It also can make a group of objects seem less like a solid mass by contrasting light areas against dark areas.

When The Light Is Right…Write!

Learning to see and use light in photography is a journey, and the more sensitive you become to the infinite characteristics of light, the more you’ll find you can make ordinary subjects look exceptional.

Light has a powerful effect on every photograph you make. It can emphasize the important and play down the insignificant. It can control the way the eye moves about your composition. It can set the mood, create mystery or drama. It does all this and more, regardless of whether you intend it to or not.

Learning to see light is but one step in making your photos more effective. Also important is learning how the camera sees and records light. What we can see with our eyes is not always what we get when we record it with a camera.

I’ll be adding more on the subject of light and photography as it is one of the most important skills that all serious photographers must develop.

Al Hannigan Signature

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3 Responses to “Direction of Light in Photography”

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  1. Juan says:

    Your articles are really helpful. I thank you for that.

    To me, “seeing the light” is a bit difficult, but your article Using Light in Photography explains very well how one can learn to see it in an easy manner.

    If you don’t mind me asking (and please excuse my ignorance), in your Flower & Bee photo you used back lightning. How did you accomplish getting a black background? (I’m assuming the blurry green parts were in the foreground). I’m sure if I had tried that shot, I would have ended up with a really bright background… This is how I imagine my shot:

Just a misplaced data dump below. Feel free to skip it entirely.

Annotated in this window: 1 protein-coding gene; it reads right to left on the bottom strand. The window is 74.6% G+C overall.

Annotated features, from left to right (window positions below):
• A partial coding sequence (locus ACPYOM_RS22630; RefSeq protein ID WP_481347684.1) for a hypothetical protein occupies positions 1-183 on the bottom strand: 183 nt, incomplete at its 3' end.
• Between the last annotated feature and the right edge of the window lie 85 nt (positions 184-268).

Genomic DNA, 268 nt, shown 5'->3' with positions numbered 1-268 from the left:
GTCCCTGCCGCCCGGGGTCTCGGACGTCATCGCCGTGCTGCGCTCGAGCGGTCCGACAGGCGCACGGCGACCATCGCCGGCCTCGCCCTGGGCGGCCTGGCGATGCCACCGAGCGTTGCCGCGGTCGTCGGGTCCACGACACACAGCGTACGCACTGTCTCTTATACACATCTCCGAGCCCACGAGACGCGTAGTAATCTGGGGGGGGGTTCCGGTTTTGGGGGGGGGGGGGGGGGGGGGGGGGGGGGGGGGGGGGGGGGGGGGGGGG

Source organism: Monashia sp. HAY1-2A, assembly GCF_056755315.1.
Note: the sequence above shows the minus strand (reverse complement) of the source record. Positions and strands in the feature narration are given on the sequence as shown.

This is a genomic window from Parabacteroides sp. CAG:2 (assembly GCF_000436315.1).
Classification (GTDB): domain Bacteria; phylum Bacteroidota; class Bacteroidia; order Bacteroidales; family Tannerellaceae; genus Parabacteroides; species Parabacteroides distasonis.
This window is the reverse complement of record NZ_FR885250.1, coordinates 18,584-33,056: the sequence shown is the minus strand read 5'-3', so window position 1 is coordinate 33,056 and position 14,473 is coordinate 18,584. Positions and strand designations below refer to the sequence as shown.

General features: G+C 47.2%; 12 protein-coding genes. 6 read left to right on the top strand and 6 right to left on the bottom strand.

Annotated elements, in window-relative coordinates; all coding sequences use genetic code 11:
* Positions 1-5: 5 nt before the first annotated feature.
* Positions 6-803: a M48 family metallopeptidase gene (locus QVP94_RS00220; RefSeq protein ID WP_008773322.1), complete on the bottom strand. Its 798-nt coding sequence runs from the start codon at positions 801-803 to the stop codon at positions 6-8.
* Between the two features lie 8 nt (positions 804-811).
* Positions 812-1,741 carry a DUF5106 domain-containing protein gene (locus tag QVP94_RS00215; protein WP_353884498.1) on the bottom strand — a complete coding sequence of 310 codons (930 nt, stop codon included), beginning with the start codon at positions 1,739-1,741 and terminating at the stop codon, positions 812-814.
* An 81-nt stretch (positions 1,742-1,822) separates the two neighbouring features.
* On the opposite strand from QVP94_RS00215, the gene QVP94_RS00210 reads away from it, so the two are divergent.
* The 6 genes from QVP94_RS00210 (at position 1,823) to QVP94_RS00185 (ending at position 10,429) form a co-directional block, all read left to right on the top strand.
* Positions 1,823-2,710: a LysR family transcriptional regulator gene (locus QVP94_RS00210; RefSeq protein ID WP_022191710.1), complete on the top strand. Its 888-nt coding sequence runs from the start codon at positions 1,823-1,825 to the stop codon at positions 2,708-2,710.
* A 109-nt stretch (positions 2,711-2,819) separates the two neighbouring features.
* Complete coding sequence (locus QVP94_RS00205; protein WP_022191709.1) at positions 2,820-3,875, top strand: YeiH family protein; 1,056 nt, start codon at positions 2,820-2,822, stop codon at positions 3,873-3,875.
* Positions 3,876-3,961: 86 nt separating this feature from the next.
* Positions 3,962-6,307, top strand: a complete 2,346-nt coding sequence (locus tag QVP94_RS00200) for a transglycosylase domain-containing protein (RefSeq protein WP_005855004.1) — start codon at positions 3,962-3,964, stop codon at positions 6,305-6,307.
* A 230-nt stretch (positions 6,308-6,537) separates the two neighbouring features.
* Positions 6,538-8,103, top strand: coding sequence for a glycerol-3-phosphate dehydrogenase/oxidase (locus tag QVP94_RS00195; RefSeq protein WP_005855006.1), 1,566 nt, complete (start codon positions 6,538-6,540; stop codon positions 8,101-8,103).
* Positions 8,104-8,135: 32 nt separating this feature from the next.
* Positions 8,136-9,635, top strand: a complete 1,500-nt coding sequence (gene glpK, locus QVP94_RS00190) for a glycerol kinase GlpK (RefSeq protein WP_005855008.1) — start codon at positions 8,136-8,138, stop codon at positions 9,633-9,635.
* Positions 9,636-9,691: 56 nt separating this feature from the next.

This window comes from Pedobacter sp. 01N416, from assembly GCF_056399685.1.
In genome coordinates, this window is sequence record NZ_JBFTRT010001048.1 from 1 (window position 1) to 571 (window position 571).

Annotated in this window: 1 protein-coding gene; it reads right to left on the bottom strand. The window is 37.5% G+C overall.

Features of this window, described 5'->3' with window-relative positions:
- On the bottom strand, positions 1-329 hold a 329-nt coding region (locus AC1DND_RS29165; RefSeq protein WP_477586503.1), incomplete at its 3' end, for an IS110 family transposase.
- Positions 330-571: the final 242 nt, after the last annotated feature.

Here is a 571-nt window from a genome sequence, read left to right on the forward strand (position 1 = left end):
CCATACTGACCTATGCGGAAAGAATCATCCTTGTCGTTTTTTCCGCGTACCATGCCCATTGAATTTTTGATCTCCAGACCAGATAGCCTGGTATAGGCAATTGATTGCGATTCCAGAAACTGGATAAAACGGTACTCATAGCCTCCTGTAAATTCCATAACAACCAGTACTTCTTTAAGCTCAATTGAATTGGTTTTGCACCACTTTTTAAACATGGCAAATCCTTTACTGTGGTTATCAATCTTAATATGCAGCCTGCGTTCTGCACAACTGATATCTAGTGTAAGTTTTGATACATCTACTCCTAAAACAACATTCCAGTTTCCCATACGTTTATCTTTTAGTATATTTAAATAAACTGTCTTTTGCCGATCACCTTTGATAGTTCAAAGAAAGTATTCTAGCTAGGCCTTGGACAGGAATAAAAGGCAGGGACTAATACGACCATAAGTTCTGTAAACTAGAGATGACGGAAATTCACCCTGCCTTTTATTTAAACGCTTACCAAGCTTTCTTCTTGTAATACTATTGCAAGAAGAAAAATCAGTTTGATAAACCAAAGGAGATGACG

Since the light source is behind the subject its front would be dark, so when I meter the light of the subject, I would have to decrease the shutter speed (or increase my f stop), hence the background would be more bright than the subject itself, am I correct?

    As you can tell from my comment, I’m a total beginner…

    Again, thank you very much for your helpful articles and tips!

  2. Al Hannigan says:

    Hey Juan,

    Thanks for your comment, glad you found the articles helpful. Back lighting is tricky when it comes to getting the correct exposure. As you say, if you have light coming from behind the subject you will often get a very bright background with a dark subject. The key is to take your exposure reading off the subject without including the background. Normally I use spot meter mode to do this. Another way to do it is to place a grey card in front of the meter so it is lit similar to the subject and use that reading to set your exposure.

    In my journalism days I would sometimes take a reading off of my hand … I’d hold my hand so the light was hitting it the same way it was hitting my subject, then take a reading and set my exposure from that. It was very helpful in tricky back light or side light conditions.

    For the flower and bee shot, the black background was already there … the shot was in a park that was landscaped with dark, near black walls behind the flowers so as long as I shot at the correct low angle I got the black wall and not the bright sky where the light was coming from.